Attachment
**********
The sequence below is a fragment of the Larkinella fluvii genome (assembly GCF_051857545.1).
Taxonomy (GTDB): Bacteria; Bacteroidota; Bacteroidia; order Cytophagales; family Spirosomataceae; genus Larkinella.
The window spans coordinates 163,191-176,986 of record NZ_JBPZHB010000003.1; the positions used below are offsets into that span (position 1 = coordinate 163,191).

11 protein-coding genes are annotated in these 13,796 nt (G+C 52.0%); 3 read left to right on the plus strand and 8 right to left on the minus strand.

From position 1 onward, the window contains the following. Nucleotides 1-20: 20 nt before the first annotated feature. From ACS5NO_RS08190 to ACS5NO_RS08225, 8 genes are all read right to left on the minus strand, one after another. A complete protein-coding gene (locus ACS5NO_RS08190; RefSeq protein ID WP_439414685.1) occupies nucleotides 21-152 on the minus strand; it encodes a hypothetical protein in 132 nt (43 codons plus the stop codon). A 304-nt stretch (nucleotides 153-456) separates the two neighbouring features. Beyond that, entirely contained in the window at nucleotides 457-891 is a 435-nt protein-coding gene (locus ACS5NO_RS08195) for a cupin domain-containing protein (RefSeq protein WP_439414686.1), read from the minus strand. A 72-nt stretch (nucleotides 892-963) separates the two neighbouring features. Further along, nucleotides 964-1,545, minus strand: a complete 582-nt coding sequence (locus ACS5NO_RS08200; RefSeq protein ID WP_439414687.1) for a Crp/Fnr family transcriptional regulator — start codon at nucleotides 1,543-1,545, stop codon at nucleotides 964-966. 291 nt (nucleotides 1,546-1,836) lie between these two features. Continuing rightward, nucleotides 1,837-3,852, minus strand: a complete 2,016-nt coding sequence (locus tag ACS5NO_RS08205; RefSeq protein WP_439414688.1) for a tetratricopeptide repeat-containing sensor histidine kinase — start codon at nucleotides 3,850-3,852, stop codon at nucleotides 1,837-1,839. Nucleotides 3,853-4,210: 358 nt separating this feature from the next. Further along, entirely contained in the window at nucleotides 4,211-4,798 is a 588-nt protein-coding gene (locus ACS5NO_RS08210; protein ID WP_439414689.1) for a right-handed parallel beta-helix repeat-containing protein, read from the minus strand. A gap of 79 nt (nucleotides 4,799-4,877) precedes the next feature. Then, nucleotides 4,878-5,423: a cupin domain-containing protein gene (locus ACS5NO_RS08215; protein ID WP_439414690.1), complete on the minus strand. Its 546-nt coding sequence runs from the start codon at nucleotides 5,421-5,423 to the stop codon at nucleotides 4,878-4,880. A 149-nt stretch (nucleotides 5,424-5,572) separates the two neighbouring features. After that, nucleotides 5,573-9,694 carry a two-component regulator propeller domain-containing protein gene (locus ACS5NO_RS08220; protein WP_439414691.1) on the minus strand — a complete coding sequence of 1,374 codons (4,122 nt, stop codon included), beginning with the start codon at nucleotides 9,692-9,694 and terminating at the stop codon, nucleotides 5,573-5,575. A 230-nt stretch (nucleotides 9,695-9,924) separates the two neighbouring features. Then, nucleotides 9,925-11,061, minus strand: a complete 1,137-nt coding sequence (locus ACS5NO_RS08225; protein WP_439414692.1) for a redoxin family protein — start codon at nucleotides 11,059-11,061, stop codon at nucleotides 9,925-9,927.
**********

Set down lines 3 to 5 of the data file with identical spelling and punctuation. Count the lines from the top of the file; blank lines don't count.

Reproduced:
The window spans coordinates 163,191-176,986 of record NZ_JBPZHB010000003.1; the positions used below are offsets into that span (position 1 = coordinate 163,191).

11 protein-coding genes are annotated in these 13,796 nt (G+C 52.0%); 3 read left to right on the plus strand and 8 right to left on the minus strand.

From position 1 onward, the window contains the following. Nucleotides 1-20: 20 nt before the first annotated feature. From ACS5NO_RS08190 to ACS5NO_RS08225, 8 genes are all read right to left on the minus strand, one after another. A complete protein-coding gene (locus ACS5NO_RS08190; RefSeq protein ID WP_439414685.1) occupies nucleotides 21-152 on the minus strand; it encodes a hypothetical protein in 132 nt (43 codons plus the stop codon). A 304-nt stretch (nucleotides 153-456) separates the two neighbouring features. Beyond that, entirely contained in the window at nucleotides 457-891 is a 435-nt protein-coding gene (locus ACS5NO_RS08195) for a cupin domain-containing protein (RefSeq protein WP_439414686.1), read from the minus strand. A 72-nt stretch (nucleotides 892-963) separates the two neighbouring features. Further along, nucleotides 964-1,545, minus strand: a complete 582-nt coding sequence (locus ACS5NO_RS08200; RefSeq protein ID WP_439414687.1) for a Crp/Fnr family transcriptional regulator — start codon at nucleotides 1,543-1,545, stop codon at nucleotides 964-966. 291 nt (nucleotides 1,546-1,836) lie between these two features. Continuing rightward, nucleotides 1,837-3,852, minus strand: a complete 2,016-nt coding sequence (locus tag ACS5NO_RS08205; RefSeq protein WP_439414688.1) for a tetratricopeptide repeat-containing sensor histidine kinase — start codon at nucleotides 3,850-3,852, stop codon at nucleotides 1,837-1,839. Nucleotides 3,853-4,210: 358 nt separating this feature from the next. Further along, entirely contained in the window at nucleotides 4,211-4,798 is a 588-nt protein-coding gene (locus ACS5NO_RS08210; protein ID WP_439414689.1) for a right-handed parallel beta-helix repeat-containing protein, read from the minus strand. A gap of 79 nt (nucleotides 4,799-4,877) precedes the next feature. Then, nucleotides 4,878-5,423: a cupin domain-containing protein gene (locus ACS5NO_RS08215; protein ID WP_439414690.1), complete on the minus strand. Its 546-nt coding sequence runs from the start codon at nucleotides 5,421-5,423 to the stop codon at nucleotides 4,878-4,880. A 149-nt stretch (nucleotides 5,424-5,572) separates the two neighbouring features. After that, nucleotides 5,573-9,694 carry a two-component regulator propeller domain-containing protein gene (locus ACS5NO_RS08220; protein WP_439414691.1) on the minus strand — a complete coding sequence of 1,374 codons (4,122 nt, stop codon included), beginning with the start codon at nucleotides 9,692-9,694 and terminating at the stop codon, nucleotides 5,573-5,575. A 230-nt stretch (nucleotides 9,695-9,924) separates the two neighbouring features. Then, nucleotides 9,925-11,061, minus strand: a complete 1,137-nt coding sequence (locus ACS5NO_RS08225; protein WP_439414692.1) for a redoxin family protein — start codon at nucleotides 11,059-11,061, stop codon at nucleotides 9,925-9,927.